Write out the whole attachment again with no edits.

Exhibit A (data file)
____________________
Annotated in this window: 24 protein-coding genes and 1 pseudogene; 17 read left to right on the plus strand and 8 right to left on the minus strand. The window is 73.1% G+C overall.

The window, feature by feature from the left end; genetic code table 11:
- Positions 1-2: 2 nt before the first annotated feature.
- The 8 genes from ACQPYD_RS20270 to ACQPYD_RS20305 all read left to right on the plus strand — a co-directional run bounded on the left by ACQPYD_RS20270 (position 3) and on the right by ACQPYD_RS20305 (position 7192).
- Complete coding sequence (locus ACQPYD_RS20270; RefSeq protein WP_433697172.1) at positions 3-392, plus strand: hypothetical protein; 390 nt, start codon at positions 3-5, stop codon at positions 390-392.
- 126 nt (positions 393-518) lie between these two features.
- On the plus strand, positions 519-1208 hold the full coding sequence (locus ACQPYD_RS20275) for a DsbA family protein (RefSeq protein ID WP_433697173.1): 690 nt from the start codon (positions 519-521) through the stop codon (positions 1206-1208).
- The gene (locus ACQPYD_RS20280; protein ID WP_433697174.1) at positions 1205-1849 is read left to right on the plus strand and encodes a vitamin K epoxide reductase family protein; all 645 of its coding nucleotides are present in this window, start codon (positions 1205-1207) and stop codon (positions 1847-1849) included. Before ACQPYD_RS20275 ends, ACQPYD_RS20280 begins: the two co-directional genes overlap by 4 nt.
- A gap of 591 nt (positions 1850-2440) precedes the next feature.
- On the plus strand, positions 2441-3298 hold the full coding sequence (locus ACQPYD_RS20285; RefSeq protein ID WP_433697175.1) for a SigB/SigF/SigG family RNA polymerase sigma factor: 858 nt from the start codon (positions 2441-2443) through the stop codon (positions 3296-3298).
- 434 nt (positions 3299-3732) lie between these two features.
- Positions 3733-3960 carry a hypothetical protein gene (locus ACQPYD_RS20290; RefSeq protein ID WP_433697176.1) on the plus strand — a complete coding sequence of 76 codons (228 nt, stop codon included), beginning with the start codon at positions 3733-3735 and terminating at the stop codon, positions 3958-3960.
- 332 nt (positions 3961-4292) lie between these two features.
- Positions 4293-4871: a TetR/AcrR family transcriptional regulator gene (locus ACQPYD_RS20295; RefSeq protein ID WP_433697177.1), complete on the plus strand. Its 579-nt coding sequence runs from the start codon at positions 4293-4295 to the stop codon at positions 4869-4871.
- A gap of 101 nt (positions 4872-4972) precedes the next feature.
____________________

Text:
Annotated in this window: 24 protein-coding genes and 1 pseudogene; 17 read left to right on the plus strand and 8 right to left on the minus strand. The window is 73.1% G+C overall.

The window, feature by feature from the left end; genetic code table 11:
- Positions 1-2: 2 nt before the first annotated feature.
- The 8 genes from ACQPYD_RS20270 to ACQPYD_RS20305 all read left to right on the plus strand — a co-directional run bounded on the left by ACQPYD_RS20270 (position 3) and on the right by ACQPYD_RS20305 (position 7192).
- Complete coding sequence (locus ACQPYD_RS20270; RefSeq protein WP_433697172.1) at positions 3-392, plus strand: hypothetical protein; 390 nt, start codon at positions 3-5, stop codon at positions 390-392.
- 126 nt (positions 393-518) lie between these two features.
- On the plus strand, positions 519-1208 hold the full coding sequence (locus ACQPYD_RS20275) for a DsbA family protein (RefSeq protein ID WP_433697173.1): 690 nt from the start codon (positions 519-521) through the stop codon (positions 1206-1208).
- The gene (locus ACQPYD_RS20280; protein ID WP_433697174.1) at positions 1205-1849 is read left to right on the plus strand and encodes a vitamin K epoxide reductase family protein; all 645 of its coding nucleotides are present in this window, start codon (positions 1205-1207) and stop codon (positions 1847-1849) included. Before ACQPYD_RS20275 ends, ACQPYD_RS20280 begins: the two co-directional genes overlap by 4 nt.
- A gap of 591 nt (positions 1850-2440) precedes the next feature.
- On the plus strand, positions 2441-3298 hold the full coding sequence (locus ACQPYD_RS20285; RefSeq protein ID WP_433697175.1) for a SigB/SigF/SigG family RNA polymerase sigma factor: 858 nt from the start codon (positions 2441-2443) through the stop codon (positions 3296-3298).
- 434 nt (positions 3299-3732) lie between these two features.
- Positions 3733-3960 carry a hypothetical protein gene (locus ACQPYD_RS20290; RefSeq protein ID WP_433697176.1) on the plus strand — a complete coding sequence of 76 codons (228 nt, stop codon included), beginning with the start codon at positions 3733-3735 and terminating at the stop codon, positions 3958-3960.
- 332 nt (positions 3961-4292) lie between these two features.
- Positions 4293-4871: a TetR/AcrR family transcriptional regulator gene (locus ACQPYD_RS20295; RefSeq protein ID WP_433697177.1), complete on the plus strand. Its 579-nt coding sequence runs from the start codon at positions 4293-4295 to the stop codon at positions 4869-4871.
- A gap of 101 nt (positions 4872-4972) precedes the next feature.